Lithium batteries power a wide range of consumer products and deliver superior performance and reliability in numerous applications. However, the same technology that makes them so useful also presents unique hazards for shippers, carriers, and receivers if not safely packed and handled when transported.
While the transport of lithium cells and batteries is fundamentally safe there have been incidents that should raise concern. Recent incidents reveal a lack of safety oversight of shippers who either don't take the time and effort to comply with safety regulations and best shipping practices or intentionally violate regulations and offer their shipments illegally.
In recent years, both U.S. and international agencies have made significant changes to the regulations governing the shipping of lithium batteries by land, sea, and especially air.
Those responsible for the transport of goods that include lithium batteries must soon adhere to new safety standards established by the U.S. Department of Transportation's Pipeline and Hazardous Materials Safety Administration. Ruling HM-224F strengthens the safety conditions for shipping lithium batteries. Mandatory compliance, originally required back in February, now takes effect on August 7.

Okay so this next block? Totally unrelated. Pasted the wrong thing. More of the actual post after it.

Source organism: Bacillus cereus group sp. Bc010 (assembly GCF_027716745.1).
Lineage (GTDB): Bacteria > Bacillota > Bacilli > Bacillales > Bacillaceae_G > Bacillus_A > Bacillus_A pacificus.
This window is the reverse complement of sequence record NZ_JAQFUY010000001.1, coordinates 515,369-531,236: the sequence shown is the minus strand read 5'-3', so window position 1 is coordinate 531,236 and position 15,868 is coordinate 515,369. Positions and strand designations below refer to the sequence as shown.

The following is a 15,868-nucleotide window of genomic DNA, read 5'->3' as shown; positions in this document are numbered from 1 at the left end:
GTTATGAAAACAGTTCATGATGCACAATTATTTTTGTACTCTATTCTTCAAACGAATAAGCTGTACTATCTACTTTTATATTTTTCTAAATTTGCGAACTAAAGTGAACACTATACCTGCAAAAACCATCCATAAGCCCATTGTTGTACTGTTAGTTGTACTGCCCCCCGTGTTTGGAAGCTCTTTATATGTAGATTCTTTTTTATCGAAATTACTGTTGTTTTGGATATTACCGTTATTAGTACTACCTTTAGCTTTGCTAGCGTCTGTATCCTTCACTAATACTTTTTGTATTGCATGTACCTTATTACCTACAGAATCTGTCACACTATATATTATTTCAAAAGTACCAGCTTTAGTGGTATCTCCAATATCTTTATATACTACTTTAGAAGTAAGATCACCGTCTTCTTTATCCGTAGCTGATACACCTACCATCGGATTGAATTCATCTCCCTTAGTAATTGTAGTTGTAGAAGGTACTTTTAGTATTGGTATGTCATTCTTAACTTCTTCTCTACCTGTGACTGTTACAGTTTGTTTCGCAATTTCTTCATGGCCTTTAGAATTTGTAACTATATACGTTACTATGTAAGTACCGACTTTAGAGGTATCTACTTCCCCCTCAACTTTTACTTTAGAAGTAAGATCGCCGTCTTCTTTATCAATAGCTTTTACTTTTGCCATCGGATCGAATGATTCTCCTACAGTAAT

HM-224F will affect a wide range of businesses – beyond those involved in the manufacturing, distribution and shipping of lithium batteries, and have a major impact on commerce in this country. Thousands of lithium battery shipments take place every day in the U.S. for use in everything from notebook computers and tablets to cameras, medical devices, cell phones, power tools and electric cars.
The HM-224F standard reduces the excepted exception allowances for shipping lithium batteries and requires new battery packing, marking and labeling requirements as part of this revised rule. Shippers will need to determine the types of lithium battery, their electric capacity and number, and how they are packaged.
If companies have not changed their procedures and packaged shipments appropriately by the mandatory compliance date, the carriers will reject their shipments. Mishandling these new regulations can result in your company's lithium battery shipments being delayed, returned or even subject to fines.
Take a look at the infographic below for highlights of the many uses of lithium batteries, some basics on how lithium batteries work, and how thermal runaway can occur if a battery is damaged. We've also included tips on how to ship the batteries safely and compliantly. Of course, the real key to safe shipment of lithium batteries starts with sourcing the batteries from only trusted, reputable manufacturers.